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Diddy Arrested After Fight with UCLA Football Coach; 50 Cent to the Rescue

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In this July 26, 2013 file photo, Sean "Diddy" Combs of the new network Revolt TV addresses reporters at the Beverly Hilton Hotel in Beverly Hills, Calif. Police say hip-hop music mogul Combs has been arrested on the campus of the University of California, Los Angeles. UCLA police spokeswoman Nancy Greenstein confirmed that Combs was taken into custody by campus officers on Monday, June 22, 2015. Greenstein did not immediately provide further details. (Photo by Chris Pizzello/Invision/AP, File)

In this July 26, 2013 file photo, Sean “Diddy” Combs of the new network Revolt TV addresses reporters at the Beverly Hilton Hotel in Beverly Hills, Calif. (Photo by Chris Pizzello/Invision/AP, File)

 

By Chelsea Lenora White
Special to the NNPA from the Houston Forward Times

Rapper Sean “Diddy” Combs was released from a Los Angeles jail late Monday, hours after he was arrested following a fight with a football coach at UCLA, where his son, Justin Combs, plays as a defensive back.

Jail records showed that Combs was released after posting bail. The records showed that Combs’ bail was $160,000, but sheriff’s officials reached by phone said he posted $50,000. The reason for the discrepancy wasn’t clear.

A rep from UCLA confirmed to Fox News that Combs, 45, was arrested on a charge of assault with a deadly weapon, which was a kettlebell. Later Monday, Los Angeles police updated the charges to three counts of assault with a deadly weapon, one count of making terrorist threats and one count of battery.

No one was seriously injured and campus police said they were investigating the incident.

According to TMZ, which first reported the arrest, UCLA strength and conditioning coach Sal Alosi was screaming at Justin as Combs watched from the sidelines. Combs allegedly confronted the coach in his office and was then arrested for assault.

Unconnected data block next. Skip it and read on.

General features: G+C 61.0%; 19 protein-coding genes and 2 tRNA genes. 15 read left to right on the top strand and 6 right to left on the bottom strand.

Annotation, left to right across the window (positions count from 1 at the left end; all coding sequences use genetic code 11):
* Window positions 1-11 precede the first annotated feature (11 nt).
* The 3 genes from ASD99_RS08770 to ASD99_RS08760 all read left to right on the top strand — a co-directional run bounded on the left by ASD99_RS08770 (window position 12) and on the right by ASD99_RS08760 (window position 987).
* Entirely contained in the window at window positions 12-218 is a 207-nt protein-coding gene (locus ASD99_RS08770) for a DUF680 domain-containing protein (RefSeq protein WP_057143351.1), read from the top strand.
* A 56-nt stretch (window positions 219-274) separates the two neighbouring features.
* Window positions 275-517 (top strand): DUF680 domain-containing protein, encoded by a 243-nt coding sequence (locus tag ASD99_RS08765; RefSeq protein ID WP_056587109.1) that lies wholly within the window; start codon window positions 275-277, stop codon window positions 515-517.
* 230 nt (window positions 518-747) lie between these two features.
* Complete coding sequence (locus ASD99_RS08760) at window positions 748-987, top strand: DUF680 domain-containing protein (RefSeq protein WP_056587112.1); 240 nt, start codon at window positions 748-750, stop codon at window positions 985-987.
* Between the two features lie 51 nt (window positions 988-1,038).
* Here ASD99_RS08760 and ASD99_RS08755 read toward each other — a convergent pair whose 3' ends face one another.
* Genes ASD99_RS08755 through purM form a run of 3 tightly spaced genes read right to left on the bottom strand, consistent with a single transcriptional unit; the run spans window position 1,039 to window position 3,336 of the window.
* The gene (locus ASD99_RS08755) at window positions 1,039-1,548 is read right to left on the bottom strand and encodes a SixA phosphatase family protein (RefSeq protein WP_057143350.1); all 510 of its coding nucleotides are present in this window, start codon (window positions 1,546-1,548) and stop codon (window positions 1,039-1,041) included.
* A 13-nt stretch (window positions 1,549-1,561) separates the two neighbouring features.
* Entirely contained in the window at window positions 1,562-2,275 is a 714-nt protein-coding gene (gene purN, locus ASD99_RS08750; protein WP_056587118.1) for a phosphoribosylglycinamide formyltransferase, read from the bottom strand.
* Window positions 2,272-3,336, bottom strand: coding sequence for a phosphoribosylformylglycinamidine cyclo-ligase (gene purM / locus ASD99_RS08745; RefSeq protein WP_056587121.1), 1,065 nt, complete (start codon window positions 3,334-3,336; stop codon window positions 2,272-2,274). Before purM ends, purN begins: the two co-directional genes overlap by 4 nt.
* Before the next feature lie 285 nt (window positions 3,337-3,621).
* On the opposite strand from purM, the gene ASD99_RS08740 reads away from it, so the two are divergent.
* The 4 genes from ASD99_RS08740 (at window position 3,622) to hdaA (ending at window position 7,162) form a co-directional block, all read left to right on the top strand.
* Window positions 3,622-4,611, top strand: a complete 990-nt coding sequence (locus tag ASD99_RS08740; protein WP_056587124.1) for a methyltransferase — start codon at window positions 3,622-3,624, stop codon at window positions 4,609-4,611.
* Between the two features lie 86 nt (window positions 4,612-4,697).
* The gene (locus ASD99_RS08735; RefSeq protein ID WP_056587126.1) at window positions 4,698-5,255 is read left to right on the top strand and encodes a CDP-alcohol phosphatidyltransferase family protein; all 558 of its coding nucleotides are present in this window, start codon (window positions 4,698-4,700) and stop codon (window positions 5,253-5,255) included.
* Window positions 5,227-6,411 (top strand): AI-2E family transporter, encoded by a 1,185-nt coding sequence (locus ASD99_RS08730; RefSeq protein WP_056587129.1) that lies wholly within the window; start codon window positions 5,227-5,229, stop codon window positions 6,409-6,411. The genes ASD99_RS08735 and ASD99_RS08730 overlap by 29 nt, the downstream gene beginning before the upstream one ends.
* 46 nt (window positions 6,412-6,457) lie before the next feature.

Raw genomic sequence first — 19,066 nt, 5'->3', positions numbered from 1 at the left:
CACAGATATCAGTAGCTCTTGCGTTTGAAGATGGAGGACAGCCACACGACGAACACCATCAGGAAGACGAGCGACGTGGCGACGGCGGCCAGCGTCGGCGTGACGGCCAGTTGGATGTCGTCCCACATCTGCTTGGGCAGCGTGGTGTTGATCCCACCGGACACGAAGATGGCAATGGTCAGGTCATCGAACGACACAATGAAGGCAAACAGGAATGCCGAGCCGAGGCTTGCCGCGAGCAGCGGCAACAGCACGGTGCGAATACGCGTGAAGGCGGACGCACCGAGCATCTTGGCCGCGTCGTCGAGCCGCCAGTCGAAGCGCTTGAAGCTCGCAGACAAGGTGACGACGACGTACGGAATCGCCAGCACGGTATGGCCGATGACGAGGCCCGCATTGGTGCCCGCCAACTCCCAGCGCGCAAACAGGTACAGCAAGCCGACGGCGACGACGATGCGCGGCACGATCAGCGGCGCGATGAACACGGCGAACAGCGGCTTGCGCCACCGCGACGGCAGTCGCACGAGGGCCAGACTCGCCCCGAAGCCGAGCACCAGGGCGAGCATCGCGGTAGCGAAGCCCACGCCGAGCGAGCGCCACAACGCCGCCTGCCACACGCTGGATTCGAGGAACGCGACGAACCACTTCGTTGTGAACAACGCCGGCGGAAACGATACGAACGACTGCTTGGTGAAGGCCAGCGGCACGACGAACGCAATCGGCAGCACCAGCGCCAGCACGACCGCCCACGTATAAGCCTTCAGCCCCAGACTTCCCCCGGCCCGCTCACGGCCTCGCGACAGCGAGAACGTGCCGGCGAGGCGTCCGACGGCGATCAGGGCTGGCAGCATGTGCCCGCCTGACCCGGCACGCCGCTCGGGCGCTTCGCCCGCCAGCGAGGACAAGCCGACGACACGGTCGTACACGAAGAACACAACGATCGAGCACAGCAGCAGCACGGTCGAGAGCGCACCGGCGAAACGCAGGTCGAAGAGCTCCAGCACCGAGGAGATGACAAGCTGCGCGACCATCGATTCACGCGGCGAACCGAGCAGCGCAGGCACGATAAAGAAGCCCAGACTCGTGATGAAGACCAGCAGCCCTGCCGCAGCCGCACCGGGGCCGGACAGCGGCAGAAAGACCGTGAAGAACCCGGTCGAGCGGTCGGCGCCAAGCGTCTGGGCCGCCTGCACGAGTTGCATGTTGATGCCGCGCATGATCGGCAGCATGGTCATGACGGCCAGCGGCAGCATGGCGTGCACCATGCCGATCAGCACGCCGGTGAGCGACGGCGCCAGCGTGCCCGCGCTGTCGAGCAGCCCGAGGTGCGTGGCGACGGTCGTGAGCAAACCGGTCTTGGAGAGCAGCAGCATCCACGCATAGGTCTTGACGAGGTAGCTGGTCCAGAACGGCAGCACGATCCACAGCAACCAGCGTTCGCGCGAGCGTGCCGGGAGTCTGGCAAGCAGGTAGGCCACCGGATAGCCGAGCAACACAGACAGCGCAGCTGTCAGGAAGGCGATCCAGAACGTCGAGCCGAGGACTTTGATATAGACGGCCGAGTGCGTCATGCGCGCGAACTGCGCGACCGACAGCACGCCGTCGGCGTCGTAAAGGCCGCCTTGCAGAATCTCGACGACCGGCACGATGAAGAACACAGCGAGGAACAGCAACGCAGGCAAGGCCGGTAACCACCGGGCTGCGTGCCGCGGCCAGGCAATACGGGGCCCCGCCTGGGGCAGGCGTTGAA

Nathalie Moar, a spokeswoman for Combs Enterprises, said “I’m not commenting until all of the facts are sorted out.”

UCLA Football coach Jim Mora later issued a statement saying, “I’m thankful that our staff showed the level of professionalism that they did in handling this situation. This is an unfortunate incident for all parties involved. While UCPD continues to review this matter, we will let the legal process run its course and refrain from further comment at this time.”

Alosi gained a measure of infamy in football circles while a strength and conditioning coach for the New York Jets. During a December 2010 game against the Miami Dolphins, Alosi was caught tripping Nolan Carroll as the player ran down the field covering a punt. Alosi was suspended and fined as a result of the incident and resigned the following month. He has been the strength and conditioning coach at UCLA since 2012.

Justin Combs is a redshirt junior defensive back on the UCLA football team, which has been working out on campus. He has played in just a handful of games in his three years with the team.

The son of another major rap star also plays football for the Bruins. Snoop Dogg’s son Cordell Broadus is a wide receiver who signed with the team this year.

The arrest is the latest in a series of allegations against Combs. He was acquitted of bribery and weapons-related charges in connection with a 1999 shooting at a New York nightclub. A jury cleared Combs of firing a weapon during the dispute that wounded three bystanders, as well as bribing his chauffeur to take the rap.

Combs was arrested in 1999 for his involvement in the beating of former Interscope executive Steve Stoute in New York. Combs apologized, the charges were reduced, and he was ordered to attend an anger management class.

It didn’t take long for rapper 50 Cent to get in his jabs at Diddy on Instagram. 50 Cent is a hilarious follow on Instagram and never shies away from trolling anyone, particularly Floyd Mayweather over the years when they were beefing.

“Puffy is in the UCLA campus jail, right now,” 50 Cent pretends to say while on an imaginary phone call. “Sh-t got real with the coach… you know how sh-t goes.”

He then pretends to walk off. In reality, this is probably more of an attempt on 50 Cent’s part to take advantage of his large social media following and a hot story to promote Effen Vodka, which is featured in the background of the video heavily.

And it is genius on his part.

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Black History

IN MEMORIAM: Referee Jim Burch Got the Final Whistle in The Game

Jim Burch was also inducted into eight different halls of fame, including the CIAA John B. McLendon Jr. Hall of Fame (February 2019). To recognize the hard work of student athletes who exemplify the qualities of academic excellence, involvement in public service, and love of athletic competition, Burch established the James T. Burch Scholarship.

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jim burch